Sixteen recipes battled head-to-head in a bake-off to find our most intense chocolaty treat of the past 25 years.
November 16, 2011
1 of 16Photo: Francesco Tonelli
1. Our Best Chocolate Recipe Ever
How would we surface the best recipes published in our first quarter-century? Taste them all, obviously! But that meant hundreds of dishes. Using our own ratings and those of Web users, we narrowed the list to a Sweet 16: cake against cupcake, pudding against mousse, pastry against candy. Tastings followed, and much passionate argument.
The winning recipe: Classic Fudge-Walnut Brownies
The most recent recipe in the competition (originally from the September 2011 issue), it won unanimously because of the intense richness from cocoa, melted chocolate, and chocolate chunks.
With a presence as large as its namesake state, this humble, easy-to-prepare cake made it all the way to the finals. Since it first appeared in the magazine 12 years ago, it’s been a staff and reader favorite.
This is pure chocolate indulgence, with a whiff of hazelnut. Certain judges began to swoon watching the drizzle of melty chocolate make its way over the landscape of berries, coating them with its luscious warmth. Keep in mind that fondue is more versatile than you may think—it’s a warm sauce to drizzle over cake, ice cream, or yogurt. Be sure to start with a high-quality chocolate for the best flavor and texture.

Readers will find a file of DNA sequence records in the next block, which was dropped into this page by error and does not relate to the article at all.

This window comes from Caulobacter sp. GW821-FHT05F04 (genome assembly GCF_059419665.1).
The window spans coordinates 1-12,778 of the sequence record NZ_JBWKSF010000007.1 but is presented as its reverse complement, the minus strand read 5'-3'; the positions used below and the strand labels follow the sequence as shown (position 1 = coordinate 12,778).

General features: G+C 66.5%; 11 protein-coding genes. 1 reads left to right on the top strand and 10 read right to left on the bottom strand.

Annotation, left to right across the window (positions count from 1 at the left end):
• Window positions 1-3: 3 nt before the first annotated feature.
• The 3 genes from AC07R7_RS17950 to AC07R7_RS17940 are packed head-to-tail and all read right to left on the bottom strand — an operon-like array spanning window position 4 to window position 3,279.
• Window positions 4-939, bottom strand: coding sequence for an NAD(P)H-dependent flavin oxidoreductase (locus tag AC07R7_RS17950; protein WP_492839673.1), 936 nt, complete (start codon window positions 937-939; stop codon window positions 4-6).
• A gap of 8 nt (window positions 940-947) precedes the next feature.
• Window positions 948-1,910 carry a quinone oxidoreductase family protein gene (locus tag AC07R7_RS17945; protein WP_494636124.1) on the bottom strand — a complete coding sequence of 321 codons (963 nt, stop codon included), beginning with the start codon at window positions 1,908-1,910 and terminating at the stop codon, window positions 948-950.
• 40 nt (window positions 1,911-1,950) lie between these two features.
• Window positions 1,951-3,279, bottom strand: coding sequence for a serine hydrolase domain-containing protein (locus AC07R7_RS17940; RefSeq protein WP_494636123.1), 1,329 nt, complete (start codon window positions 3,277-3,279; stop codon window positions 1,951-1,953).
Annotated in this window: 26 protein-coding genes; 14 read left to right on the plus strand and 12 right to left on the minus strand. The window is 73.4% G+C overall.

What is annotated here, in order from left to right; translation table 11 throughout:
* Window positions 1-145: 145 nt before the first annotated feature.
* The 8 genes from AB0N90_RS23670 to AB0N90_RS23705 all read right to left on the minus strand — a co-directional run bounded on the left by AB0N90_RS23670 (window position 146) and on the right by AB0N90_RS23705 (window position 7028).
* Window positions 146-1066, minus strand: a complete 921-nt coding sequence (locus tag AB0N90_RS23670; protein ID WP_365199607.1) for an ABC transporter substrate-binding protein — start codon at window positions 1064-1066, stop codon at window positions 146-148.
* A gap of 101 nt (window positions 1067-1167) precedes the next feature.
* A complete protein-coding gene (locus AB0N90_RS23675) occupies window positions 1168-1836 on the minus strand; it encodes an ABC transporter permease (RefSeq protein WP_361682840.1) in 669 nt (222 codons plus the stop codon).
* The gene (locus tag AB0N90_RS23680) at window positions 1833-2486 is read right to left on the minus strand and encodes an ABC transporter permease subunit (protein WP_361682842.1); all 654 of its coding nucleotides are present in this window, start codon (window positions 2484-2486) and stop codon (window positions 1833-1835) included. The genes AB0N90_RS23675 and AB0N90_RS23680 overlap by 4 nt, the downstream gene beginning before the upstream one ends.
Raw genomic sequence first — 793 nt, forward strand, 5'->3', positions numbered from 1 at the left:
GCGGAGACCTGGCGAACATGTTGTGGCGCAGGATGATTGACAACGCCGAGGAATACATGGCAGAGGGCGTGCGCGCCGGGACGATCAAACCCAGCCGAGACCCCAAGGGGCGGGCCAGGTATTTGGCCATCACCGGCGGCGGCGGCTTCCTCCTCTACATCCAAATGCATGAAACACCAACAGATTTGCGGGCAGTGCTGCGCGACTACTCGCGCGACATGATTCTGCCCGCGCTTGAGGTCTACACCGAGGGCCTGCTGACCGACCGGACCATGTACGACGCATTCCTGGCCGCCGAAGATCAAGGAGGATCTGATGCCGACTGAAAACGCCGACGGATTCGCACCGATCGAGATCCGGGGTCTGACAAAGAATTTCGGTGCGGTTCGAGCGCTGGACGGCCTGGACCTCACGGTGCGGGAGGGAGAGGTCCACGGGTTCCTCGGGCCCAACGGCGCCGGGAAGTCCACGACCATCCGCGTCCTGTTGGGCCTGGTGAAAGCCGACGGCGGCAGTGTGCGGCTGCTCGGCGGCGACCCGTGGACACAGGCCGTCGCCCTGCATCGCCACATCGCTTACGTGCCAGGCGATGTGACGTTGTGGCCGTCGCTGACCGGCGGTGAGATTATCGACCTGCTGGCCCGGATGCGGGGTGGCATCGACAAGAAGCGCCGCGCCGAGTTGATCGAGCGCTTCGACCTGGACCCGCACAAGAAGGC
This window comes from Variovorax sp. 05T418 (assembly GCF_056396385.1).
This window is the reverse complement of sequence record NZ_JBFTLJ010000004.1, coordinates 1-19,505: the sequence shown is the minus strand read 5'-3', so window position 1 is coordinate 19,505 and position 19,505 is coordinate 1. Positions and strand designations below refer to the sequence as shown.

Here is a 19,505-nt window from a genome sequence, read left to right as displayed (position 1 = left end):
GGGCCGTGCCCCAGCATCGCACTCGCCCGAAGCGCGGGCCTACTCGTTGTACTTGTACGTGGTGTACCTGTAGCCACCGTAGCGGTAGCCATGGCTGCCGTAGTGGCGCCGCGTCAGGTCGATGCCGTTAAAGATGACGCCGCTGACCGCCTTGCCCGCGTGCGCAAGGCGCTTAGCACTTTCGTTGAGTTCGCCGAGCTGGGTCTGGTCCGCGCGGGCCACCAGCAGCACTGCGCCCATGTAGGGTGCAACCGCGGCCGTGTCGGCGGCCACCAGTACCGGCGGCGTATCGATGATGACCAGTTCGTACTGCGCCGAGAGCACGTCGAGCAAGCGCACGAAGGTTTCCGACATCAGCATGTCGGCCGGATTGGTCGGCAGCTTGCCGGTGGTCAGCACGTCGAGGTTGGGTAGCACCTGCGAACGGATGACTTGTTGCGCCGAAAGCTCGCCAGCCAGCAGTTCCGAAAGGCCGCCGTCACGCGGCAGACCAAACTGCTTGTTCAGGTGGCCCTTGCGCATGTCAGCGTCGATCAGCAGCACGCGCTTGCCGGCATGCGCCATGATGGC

A combo of cocoa powder and melted chocolate makes for a rich, ultra-chocolaty dessert. We updated the recipe to use heavy cream in place of the half-and-half in the original. Note: If you’re using a 1 1/2-quart tabletop ice-cream maker, it’ll be pretty full.
(Note: The following slides featuring the 12 other finalists are in no particular order.)
Baklava is a classic Mediterranean dessert that traditionally features layered phyllo dough, nuts, and syrup or honey. In this version, creamy chocolate-hazelnut spread adds rich, decadent flavor to this nutty, crowd-pleasing pastry.
Custard-style puddings, like this one, often call for egg yolks because they possess thickening qualities and add rich flavor to the final dish. We also use corn starch in combination with the eggs because it adds a pleasing silky sheen in addition to thickening the mixture.
Truffles typically have the added richness of cream and butter. These ingredients help stabilize chocolate, which tends to scorch, separate, or become grainy if not heated carefully. We add corn syrup and evaporated milk for smooth, creamy confections.
Try not to chop the chocolate too finely so you'll have good-sized chunks to bite into. This pudding uses Hawaiian bread, which is a soft, sweet bread found in the bakery section of most grocery stores.
These chocolate soufflés are an uber-decadent dessert and the perfect finishing touch to dinner parties or a quiet romantic dinner. You can even prepare the ingredients ahead, spoon the batter into soufflé dishes, cover, and freeze until you're ready to cook them. They can go straight from the freezer to the oven. Make the sauce ahead, too, and simply warm it before serving.
The deep chocolate flavor and rich consistency belie this dessert's low-fat status. Freeze the sorbet up to two days in advance; let stand at room temperature 15 minutes to soften a bit before scooping.